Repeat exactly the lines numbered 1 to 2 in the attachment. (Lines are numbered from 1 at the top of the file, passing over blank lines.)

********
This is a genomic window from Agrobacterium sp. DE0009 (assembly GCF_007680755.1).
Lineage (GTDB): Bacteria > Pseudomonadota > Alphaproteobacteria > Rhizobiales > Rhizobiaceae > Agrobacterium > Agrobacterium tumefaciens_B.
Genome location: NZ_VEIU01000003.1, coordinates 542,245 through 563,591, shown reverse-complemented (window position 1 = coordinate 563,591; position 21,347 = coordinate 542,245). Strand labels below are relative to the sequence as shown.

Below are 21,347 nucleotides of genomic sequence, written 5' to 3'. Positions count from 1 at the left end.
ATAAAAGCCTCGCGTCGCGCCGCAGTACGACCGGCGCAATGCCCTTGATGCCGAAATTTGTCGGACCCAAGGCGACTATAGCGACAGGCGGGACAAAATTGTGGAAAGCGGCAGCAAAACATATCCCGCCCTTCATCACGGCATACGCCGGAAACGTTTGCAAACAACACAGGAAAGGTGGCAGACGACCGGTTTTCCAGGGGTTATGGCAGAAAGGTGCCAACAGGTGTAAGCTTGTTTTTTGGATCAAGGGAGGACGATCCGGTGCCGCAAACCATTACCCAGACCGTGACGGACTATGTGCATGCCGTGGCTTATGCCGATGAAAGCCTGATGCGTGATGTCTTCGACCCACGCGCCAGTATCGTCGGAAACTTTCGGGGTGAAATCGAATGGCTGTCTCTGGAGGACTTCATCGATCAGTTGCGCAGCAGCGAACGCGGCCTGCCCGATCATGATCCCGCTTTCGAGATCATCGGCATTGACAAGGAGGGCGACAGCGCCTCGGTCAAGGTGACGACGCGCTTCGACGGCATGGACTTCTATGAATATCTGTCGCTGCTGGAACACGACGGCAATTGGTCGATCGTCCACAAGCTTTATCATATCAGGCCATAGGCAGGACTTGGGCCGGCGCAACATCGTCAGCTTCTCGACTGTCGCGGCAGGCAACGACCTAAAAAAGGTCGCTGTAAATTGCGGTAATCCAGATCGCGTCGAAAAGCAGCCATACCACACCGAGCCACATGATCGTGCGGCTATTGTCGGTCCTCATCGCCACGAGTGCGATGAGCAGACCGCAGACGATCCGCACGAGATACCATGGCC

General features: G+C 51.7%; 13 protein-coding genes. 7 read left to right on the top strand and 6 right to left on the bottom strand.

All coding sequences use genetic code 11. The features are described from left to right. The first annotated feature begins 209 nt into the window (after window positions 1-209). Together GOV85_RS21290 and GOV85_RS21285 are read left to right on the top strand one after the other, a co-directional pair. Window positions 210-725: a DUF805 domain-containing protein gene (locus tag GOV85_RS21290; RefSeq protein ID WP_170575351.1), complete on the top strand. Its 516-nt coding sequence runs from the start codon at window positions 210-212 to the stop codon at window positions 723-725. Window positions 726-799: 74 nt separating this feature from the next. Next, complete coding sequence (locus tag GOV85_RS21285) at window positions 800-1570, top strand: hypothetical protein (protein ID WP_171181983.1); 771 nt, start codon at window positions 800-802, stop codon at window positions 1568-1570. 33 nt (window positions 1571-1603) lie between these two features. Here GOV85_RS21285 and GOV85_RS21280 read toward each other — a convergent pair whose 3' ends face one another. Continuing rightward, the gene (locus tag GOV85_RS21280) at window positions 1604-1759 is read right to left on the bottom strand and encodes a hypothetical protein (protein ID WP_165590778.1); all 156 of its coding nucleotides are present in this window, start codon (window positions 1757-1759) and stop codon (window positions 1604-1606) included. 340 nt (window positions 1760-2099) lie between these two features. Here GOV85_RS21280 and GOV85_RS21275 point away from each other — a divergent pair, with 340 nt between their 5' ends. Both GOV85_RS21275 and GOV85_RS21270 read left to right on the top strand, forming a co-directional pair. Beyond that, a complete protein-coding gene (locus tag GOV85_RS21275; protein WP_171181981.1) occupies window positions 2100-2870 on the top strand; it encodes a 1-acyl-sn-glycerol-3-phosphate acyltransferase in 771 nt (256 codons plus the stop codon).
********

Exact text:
This is a genomic window from Agrobacterium sp. DE0009 (assembly GCF_007680755.1).
Lineage (GTDB): Bacteria > Pseudomonadota > Alphaproteobacteria > Rhizobiales > Rhizobiaceae > Agrobacterium > Agrobacterium tumefaciens_B.